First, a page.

Riversdale: Something thrives at the old train station
Station yard filled with flowering plants
Physically, Riversdale, St Catherine, is an extended community, a turn-off from the main road which leads to St Mary going back down the hill and eventually into a dead end that shows there is much more to it than at first sight.
It is on this road that many of the homes in Riversdale lie, and while the train station is off the main road, it is near the cul de sac that the train line crosses the road.
But before the steel meets asphalt, it runs up into a physical block, part of Castelle Rule's shop.
On one side, the line disappears at an upright sheet of zinc; on the other it is in plain sight in an enclosed seating area.
Rule is sitting in that area and cheerfully tells The Sunday Gleaner "me buil' pon the line, but you realise me neva go pon the iron". He points out also that what he has built is removable. "It can take up. Da part ya is jus' a likkle tenda part. Man tell me say me can buil', but me no fe move the iron."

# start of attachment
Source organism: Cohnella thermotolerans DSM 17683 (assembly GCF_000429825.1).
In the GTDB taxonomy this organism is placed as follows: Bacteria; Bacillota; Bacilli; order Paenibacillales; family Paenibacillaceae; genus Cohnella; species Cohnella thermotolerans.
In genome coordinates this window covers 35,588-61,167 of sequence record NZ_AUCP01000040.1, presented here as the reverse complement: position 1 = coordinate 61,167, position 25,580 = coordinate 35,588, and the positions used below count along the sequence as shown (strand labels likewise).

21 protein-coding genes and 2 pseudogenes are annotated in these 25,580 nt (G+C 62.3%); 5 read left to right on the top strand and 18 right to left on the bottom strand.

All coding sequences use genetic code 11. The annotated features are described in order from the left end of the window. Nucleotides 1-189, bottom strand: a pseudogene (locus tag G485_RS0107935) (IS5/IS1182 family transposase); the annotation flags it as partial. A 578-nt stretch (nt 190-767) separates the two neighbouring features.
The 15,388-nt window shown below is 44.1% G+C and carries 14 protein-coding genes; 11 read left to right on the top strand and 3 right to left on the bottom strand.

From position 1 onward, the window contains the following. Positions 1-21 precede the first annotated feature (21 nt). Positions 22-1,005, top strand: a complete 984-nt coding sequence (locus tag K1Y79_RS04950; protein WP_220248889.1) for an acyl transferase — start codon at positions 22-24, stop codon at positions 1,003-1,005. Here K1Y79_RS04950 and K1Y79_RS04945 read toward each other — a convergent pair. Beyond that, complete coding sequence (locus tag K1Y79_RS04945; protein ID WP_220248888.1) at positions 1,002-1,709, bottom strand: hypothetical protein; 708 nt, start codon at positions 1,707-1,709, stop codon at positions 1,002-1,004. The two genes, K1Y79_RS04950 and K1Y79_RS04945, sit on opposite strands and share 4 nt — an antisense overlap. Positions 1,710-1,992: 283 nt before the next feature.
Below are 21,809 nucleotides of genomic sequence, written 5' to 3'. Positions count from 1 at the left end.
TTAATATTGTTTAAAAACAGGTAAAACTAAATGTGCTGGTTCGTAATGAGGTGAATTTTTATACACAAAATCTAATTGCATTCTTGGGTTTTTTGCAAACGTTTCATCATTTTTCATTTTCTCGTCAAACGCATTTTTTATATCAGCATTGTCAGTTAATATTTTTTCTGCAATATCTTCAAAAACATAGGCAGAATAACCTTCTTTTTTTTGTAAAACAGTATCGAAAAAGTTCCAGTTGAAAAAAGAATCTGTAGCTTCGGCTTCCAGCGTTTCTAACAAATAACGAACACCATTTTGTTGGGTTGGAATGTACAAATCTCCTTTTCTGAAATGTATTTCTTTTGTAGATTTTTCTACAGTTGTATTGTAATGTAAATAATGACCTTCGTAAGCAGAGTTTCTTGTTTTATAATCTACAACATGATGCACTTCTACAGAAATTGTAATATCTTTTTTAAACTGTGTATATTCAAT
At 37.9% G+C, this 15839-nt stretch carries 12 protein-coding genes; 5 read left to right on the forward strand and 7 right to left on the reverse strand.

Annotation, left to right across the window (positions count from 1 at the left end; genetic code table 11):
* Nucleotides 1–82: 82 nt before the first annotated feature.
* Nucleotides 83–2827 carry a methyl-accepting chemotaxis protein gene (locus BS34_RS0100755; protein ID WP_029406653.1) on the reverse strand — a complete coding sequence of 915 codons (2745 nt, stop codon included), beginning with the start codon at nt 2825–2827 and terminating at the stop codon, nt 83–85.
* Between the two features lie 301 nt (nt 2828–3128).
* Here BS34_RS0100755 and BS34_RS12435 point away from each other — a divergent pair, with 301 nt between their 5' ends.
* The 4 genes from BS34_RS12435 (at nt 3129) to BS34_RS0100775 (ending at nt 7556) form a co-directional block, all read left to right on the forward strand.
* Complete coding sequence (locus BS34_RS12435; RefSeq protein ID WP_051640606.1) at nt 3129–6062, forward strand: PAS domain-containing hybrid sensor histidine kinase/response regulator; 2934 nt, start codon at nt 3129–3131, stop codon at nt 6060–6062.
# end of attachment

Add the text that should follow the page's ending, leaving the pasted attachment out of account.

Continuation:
Rule used to grow flowers, setting up his shop three years ago, long after the train service stopped. "True me have the space and the train did stop run, me put up a ting and start sell," he said.
However, if the train starts running again, he accepts that "me no haffi move? A fi dem place. A nuff a we haffi move. If every man a move me no haffi move too".
Rule may not have moved the line, but at other places in that section of Riversdale someone has. About 100 feet of one side is missing at one point, a few feet visible in the bush. The grass growing in the middle of the tracks shows that it has not been used for a long time.
Still, the line at Riversdale has been put to some use even after the trains stopped running and at the road crossing the residents remember the 'line skate', which someone used to carry buckets of water.
The Riversdale Station, like many The Sunday Gleaner has seen, has been put to commercial use, a sign announcing the presence of Exquisite Iron Craft. A column of speaker boxes is inside the open door to the business place, but the sound coming from it is not the really harmonious thing about the Riversdale station.
That is the flowers, the well-tended greenery especially striking because of the dry conditions. The train station may not be the bustling hive of activity it would have been at arrival and departure time, but at least, at Riversdale something thrives there.